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California’s Pacific Gas and Electric Company was sued in 2019 wildfire



Sacramento, California (Associated Press)-California prosecutors filed 33 criminal charges on Tuesday, accusing the troubled Pacific Gas and Electric Company of inadvertently injuring six firefighters, which occurred in 2019 on their equipment Smoke and ashes from the fire endanger public health.

The country’s largest utility company denies that it has committed any crimes, even if it accepts that its transmission lines have caused a fire.

The Sonoma County District Attorney punished the utility company with five felonies and 28 misdemeanors in the Kincade fire north of San Francisco in October 201

9, including the fire caused by Ruck, which severely injured six firefighters. Among the unidentified firefighters are one inmate firefighter and at least two out-of-state contractors. One of the contractors suffered second- and third-degree burns to the leg and torso.

Fire officials said the PG&E transmission line caused a fire that burned 120 square miles (311 square kilometers), destroyed 374 buildings, and caused nearly 100,000 people to flee. Prosecutors said this was the largest evacuation operation in the county’s history, including all towns in Hildessburg, Windsor and Gaitherville.

These allegations and related improvements allege that the company destroyed residential buildings and “willfully ignored” air pollution caused by toxic wildfire smoke and related particulate matter and ashes, thereby endangering public health. They claimed that in numerous related misdemeanor charges, the utility company failed to maintain facilities including power transmission lines.

District Attorney Jill Ravitch said that she and other investigators went to the fire site as soon as possible after the fire broke out, and have been working with state and independent experts since then to determine the cause and responsibility of the fire.

Ravich said the California Department of Forestry and Fire Protection reported to her office in July that when the cables on the transmission tower ruptured in strong winds and hit the tower, it caused a fire. She said this caused the molten material to fall into the dry vegetation below and ignite a flame that took 15 days to contain.

She said her office’s investigation included interviews with dozens of witnesses, search warrants and the review of hundreds of thousands of pages of documents. The prosecutor also consulted other law enforcement and regulatory agencies and independent experts.

PG&E said in a statement that it accepted the findings that its transmission line in the Geysers geothermal field northeast of Geyserville caused a fire “in the spirit of working hard to do the right thing for the victims”, although it has not seen reports or evidence. From the state fire investigator.

The company said in a statement: “However, we do not believe that there is any crime here.” “We are always committed to benefiting all affected people and working to further reduce the risk of wildfires on our systems.”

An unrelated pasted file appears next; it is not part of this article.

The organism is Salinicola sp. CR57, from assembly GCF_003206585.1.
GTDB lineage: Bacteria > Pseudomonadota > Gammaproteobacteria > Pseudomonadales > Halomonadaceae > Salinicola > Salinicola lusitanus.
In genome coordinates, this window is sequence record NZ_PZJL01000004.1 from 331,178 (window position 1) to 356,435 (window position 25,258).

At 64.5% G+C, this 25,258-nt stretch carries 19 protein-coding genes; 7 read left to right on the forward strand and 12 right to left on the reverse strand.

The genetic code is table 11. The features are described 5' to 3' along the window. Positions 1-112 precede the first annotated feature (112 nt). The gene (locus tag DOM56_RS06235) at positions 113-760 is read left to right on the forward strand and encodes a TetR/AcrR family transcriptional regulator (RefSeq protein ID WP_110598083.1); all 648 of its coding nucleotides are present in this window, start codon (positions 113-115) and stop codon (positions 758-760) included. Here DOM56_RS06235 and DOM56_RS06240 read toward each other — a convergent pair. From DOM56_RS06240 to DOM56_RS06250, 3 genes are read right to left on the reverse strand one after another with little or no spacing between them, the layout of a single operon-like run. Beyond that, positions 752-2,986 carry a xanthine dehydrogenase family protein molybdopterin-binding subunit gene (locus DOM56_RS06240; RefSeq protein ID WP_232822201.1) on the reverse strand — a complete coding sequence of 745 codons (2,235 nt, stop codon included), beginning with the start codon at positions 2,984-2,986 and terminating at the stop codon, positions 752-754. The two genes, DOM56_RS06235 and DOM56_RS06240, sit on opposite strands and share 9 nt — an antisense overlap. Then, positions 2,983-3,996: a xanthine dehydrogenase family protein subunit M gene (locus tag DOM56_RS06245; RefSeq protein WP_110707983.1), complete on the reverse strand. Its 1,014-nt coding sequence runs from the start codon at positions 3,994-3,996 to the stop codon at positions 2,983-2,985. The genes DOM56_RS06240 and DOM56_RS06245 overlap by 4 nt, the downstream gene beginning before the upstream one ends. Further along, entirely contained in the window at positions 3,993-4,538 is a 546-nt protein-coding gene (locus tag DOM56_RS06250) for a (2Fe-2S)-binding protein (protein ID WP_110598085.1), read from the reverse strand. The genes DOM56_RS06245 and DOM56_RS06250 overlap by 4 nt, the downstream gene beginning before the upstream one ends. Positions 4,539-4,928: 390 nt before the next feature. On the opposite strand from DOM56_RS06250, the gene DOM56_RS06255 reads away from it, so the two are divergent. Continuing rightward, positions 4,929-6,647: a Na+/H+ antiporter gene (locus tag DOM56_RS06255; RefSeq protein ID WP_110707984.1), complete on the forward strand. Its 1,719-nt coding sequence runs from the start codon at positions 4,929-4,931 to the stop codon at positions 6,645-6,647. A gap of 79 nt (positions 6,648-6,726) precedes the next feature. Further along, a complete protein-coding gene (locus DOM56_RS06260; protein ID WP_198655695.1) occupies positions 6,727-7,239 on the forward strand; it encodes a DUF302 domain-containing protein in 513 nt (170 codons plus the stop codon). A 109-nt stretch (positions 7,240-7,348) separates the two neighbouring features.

Tuesday’s charge is the latest in a series of similar issues for the utility company, which serves 16 million people in most parts of Northern California.

PG&E’s alleged criminal negligence in the Sonoma County wildfire occurred when the company fell into bankruptcy triggered by a series of deadly hells that were set ablaze by the collapsed equipment of the utility company in 2017 and 2018.

In Butte County, the deadliest fire destroyed the entire Paradise Township. It was the deadliest and most destructive wildfire in California’s recorded history. PG&E pleaded guilty to 84 felony involuntary homicides in June last year.

Although PG&E’s then CEO Bill Johnson appeared in court and pleaded guilty in front of some surviving family members, no one in the company went to jail.Instead, the company paid the highest fine US$4 million.

PG&E emerged from bankruptcy protection shortly after assuming guilty pleas and settlements to make up for the damage caused by its fragile power grid. The settlement includes a $13.5 billion fund for wildfire victims, which recently started allocating some funds to help people rebuild their lives.

State investigators said last month that when tree branches contacted utility power lines last year, it triggered a wildfire in Northern California that killed four people and destroyed more than 200 buildings. In September and October last year, wind-driven Zogg fires burned in rural communities in Shasta and Tehama counties.

The Sonoma County wildfires also caused harassment by a federal judge who oversaw PG&E’s criminal probation for the 2010 natural gas pipeline explosion that blew up a community in San Bruno, a southern suburb of San Francisco.

William Alsup in the US has repeatedly criticized PG&E for its inferior maintenance of its equipment and is considering This may result in utility companies being forced to turn off their power cords in drought and windy conditions, which is more frequent than in recent years.

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Associated Press writer Michael Liedtke is from San Francisco.


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